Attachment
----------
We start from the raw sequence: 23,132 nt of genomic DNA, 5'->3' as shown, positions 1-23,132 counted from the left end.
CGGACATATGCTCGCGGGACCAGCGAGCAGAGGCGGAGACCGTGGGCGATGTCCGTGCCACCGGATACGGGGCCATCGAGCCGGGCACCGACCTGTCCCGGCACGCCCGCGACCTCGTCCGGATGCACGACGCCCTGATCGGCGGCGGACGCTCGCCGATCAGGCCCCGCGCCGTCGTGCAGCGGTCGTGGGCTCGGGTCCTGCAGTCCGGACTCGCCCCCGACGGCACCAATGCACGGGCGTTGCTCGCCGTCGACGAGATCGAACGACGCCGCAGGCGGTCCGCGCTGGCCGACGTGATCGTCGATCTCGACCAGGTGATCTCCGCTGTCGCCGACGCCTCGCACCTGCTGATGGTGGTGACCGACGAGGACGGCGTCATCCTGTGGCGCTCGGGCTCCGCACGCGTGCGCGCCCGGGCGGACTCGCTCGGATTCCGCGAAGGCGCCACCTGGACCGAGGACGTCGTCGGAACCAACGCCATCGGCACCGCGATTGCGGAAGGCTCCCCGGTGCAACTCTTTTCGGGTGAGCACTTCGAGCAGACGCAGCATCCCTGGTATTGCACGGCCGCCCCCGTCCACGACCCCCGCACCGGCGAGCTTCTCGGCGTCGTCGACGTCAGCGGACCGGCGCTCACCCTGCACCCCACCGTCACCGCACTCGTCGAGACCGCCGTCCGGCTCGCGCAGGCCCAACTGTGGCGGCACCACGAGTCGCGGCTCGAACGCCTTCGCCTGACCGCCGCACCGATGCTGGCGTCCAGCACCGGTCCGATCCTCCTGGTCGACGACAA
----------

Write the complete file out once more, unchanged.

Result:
We start from the raw sequence: 23,132 nt of genomic DNA, 5'->3' as shown, positions 1-23,132 counted from the left end.
CGGACATATGCTCGCGGGACCAGCGAGCAGAGGCGGAGACCGTGGGCGATGTCCGTGCCACCGGATACGGGGCCATCGAGCCGGGCACCGACCTGTCCCGGCACGCCCGCGACCTCGTCCGGATGCACGACGCCCTGATCGGCGGCGGACGCTCGCCGATCAGGCCCCGCGCCGTCGTGCAGCGGTCGTGGGCTCGGGTCCTGCAGTCCGGACTCGCCCCCGACGGCACCAATGCACGGGCGTTGCTCGCCGTCGACGAGATCGAACGACGCCGCAGGCGGTCCGCGCTGGCCGACGTGATCGTCGATCTCGACCAGGTGATCTCCGCTGTCGCCGACGCCTCGCACCTGCTGATGGTGGTGACCGACGAGGACGGCGTCATCCTGTGGCGCTCGGGCTCCGCACGCGTGCGCGCCCGGGCGGACTCGCTCGGATTCCGCGAAGGCGCCACCTGGACCGAGGACGTCGTCGGAACCAACGCCATCGGCACCGCGATTGCGGAAGGCTCCCCGGTGCAACTCTTTTCGGGTGAGCACTTCGAGCAGACGCAGCATCCCTGGTATTGCACGGCCGCCCCCGTCCACGACCCCCGCACCGGCGAGCTTCTCGGCGTCGTCGACGTCAGCGGACCGGCGCTCACCCTGCACCCCACCGTCACCGCACTCGTCGAGACCGCCGTCCGGCTCGCGCAGGCCCAACTGTGGCGGCACCACGAGTCGCGGCTCGAACGCCTTCGCCTGACCGCCGCACCGATGCTGGCGTCCAGCACCGGTCCGATCCTCCTGGTCGACGACAA